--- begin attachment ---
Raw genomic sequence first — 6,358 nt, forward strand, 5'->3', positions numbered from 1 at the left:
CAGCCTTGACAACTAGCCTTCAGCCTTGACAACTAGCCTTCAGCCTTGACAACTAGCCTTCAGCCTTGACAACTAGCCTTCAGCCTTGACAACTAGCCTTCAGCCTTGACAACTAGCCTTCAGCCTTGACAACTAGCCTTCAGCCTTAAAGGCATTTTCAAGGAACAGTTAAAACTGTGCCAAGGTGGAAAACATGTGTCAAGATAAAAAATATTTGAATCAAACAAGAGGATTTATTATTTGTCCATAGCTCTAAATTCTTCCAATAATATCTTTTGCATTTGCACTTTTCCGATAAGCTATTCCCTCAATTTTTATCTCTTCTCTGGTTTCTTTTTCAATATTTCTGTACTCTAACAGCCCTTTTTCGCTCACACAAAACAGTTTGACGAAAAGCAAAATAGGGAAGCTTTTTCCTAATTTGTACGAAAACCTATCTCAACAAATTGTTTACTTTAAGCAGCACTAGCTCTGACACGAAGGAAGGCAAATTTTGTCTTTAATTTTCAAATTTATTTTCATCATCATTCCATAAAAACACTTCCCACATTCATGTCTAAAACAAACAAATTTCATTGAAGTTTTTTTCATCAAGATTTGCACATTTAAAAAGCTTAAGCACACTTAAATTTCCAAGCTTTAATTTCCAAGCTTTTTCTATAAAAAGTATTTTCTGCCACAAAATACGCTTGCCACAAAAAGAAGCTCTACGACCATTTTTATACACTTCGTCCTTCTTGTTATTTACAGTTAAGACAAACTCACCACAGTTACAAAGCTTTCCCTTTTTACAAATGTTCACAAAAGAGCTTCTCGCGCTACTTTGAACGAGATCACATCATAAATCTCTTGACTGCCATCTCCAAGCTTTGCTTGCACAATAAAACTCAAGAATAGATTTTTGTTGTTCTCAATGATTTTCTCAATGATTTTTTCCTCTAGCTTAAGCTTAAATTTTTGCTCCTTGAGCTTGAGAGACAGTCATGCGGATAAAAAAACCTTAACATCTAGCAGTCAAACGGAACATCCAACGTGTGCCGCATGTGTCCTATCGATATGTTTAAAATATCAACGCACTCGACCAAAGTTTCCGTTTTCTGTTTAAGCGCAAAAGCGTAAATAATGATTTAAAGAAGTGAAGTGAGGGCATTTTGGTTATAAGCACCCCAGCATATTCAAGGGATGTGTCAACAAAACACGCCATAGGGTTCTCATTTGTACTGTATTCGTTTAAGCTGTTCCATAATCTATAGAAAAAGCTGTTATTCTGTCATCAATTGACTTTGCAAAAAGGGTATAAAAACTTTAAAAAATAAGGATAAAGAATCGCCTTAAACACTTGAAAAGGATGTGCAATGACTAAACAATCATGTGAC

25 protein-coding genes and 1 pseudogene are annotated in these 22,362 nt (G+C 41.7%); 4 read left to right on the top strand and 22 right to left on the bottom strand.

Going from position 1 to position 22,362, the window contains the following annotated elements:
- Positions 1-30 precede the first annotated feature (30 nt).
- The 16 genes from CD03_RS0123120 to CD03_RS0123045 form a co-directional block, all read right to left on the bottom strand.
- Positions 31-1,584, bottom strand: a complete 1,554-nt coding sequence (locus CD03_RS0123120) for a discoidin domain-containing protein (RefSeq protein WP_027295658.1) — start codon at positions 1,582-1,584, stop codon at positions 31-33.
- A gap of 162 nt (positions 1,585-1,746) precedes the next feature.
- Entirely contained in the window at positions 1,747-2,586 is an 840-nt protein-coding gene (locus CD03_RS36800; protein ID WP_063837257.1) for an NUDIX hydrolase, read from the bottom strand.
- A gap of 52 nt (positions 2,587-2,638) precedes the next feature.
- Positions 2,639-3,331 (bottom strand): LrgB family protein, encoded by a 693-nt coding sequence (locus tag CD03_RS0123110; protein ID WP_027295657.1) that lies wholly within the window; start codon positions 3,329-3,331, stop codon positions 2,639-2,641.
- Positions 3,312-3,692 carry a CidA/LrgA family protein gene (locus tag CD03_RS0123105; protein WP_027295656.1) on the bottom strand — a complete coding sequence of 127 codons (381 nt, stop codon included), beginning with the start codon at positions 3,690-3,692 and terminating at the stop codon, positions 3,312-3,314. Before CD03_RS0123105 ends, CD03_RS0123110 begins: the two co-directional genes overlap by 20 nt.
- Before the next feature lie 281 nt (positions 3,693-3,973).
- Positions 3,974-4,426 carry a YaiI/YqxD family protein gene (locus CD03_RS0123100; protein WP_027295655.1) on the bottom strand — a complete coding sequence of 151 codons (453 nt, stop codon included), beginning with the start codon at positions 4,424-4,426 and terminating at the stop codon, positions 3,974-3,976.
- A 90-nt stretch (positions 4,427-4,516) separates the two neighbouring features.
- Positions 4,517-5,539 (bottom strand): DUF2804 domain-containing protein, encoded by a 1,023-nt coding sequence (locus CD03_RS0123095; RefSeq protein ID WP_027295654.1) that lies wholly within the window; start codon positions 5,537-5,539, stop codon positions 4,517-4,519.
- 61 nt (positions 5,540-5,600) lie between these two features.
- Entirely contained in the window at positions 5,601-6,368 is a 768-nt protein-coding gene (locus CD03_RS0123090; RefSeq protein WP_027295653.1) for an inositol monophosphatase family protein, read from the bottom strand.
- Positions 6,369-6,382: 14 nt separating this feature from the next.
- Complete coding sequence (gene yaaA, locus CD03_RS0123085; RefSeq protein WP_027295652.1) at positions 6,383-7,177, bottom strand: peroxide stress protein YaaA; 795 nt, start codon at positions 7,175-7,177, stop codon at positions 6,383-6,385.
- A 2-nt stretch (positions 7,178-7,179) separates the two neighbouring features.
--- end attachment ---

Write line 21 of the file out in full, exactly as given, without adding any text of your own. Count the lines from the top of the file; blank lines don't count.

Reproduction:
- A 2-nt stretch (positions 7,178-7,179) separates the two neighbouring features.